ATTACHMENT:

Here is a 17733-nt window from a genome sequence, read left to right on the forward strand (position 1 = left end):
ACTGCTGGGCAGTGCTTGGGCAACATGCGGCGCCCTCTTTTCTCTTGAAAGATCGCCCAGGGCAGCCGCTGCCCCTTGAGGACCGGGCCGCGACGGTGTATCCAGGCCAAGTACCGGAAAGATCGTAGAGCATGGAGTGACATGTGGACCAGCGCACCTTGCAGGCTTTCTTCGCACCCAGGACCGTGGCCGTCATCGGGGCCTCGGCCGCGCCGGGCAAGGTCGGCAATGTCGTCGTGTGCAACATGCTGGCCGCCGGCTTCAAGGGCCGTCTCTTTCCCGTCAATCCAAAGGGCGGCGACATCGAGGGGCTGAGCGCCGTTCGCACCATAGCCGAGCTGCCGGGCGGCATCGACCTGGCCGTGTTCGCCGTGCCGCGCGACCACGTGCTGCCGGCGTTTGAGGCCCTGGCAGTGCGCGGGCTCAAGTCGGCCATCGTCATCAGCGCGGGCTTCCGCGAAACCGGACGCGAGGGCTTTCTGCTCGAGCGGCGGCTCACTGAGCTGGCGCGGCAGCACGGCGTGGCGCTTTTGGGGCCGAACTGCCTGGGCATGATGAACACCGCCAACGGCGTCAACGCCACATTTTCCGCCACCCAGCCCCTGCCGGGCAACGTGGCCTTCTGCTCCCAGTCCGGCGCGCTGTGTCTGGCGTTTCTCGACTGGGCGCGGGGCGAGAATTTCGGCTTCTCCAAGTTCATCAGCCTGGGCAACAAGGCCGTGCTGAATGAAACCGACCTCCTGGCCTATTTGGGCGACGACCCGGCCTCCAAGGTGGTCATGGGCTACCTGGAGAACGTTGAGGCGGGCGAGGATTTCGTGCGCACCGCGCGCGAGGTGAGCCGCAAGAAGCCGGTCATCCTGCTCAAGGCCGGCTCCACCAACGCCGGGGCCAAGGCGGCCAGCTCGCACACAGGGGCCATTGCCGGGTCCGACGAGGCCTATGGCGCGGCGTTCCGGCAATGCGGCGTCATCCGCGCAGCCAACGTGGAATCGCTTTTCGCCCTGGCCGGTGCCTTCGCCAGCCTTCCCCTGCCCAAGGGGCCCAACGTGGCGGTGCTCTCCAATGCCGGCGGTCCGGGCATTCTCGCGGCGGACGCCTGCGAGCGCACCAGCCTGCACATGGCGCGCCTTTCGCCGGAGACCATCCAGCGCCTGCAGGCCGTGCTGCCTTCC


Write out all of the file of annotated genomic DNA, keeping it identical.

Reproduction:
Here is a 17733-nt window from a genome sequence, read left to right on the forward strand (position 1 = left end):
ACTGCTGGGCAGTGCTTGGGCAACATGCGGCGCCCTCTTTTCTCTTGAAAGATCGCCCAGGGCAGCCGCTGCCCCTTGAGGACCGGGCCGCGACGGTGTATCCAGGCCAAGTACCGGAAAGATCGTAGAGCATGGAGTGACATGTGGACCAGCGCACCTTGCAGGCTTTCTTCGCACCCAGGACCGTGGCCGTCATCGGGGCCTCGGCCGCGCCGGGCAAGGTCGGCAATGTCGTCGTGTGCAACATGCTGGCCGCCGGCTTCAAGGGCCGTCTCTTTCCCGTCAATCCAAAGGGCGGCGACATCGAGGGGCTGAGCGCCGTTCGCACCATAGCCGAGCTGCCGGGCGGCATCGACCTGGCCGTGTTCGCCGTGCCGCGCGACCACGTGCTGCCGGCGTTTGAGGCCCTGGCAGTGCGCGGGCTCAAGTCGGCCATCGTCATCAGCGCGGGCTTCCGCGAAACCGGACGCGAGGGCTTTCTGCTCGAGCGGCGGCTCACTGAGCTGGCGCGGCAGCACGGCGTGGCGCTTTTGGGGCCGAACTGCCTGGGCATGATGAACACCGCCAACGGCGTCAACGCCACATTTTCCGCCACCCAGCCCCTGCCGGGCAACGTGGCCTTCTGCTCCCAGTCCGGCGCGCTGTGTCTGGCGTTTCTCGACTGGGCGCGGGGCGAGAATTTCGGCTTCTCCAAGTTCATCAGCCTGGGCAACAAGGCCGTGCTGAATGAAACCGACCTCCTGGCCTATTTGGGCGACGACCCGGCCTCCAAGGTGGTCATGGGCTACCTGGAGAACGTTGAGGCGGGCGAGGATTTCGTGCGCACCGCGCGCGAGGTGAGCCGCAAGAAGCCGGTCATCCTGCTCAAGGCCGGCTCCACCAACGCCGGGGCCAAGGCGGCCAGCTCGCACACAGGGGCCATTGCCGGGTCCGACGAGGCCTATGGCGCGGCGTTCCGGCAATGCGGCGTCATCCGCGCAGCCAACGTGGAATCGCTTTTCGCCCTGGCCGGTGCCTTCGCCAGCCTTCCCCTGCCCAAGGGGCCCAACGTGGCGGTGCTCTCCAATGCCGGCGGTCCGGGCATTCTCGCGGCGGACGCCTGCGAGCGCACCAGCCTGCACATGGCGCGCCTTTCGCCGGAGACCATCCAGCGCCTGCAGGCCGTGCTGCCTTCC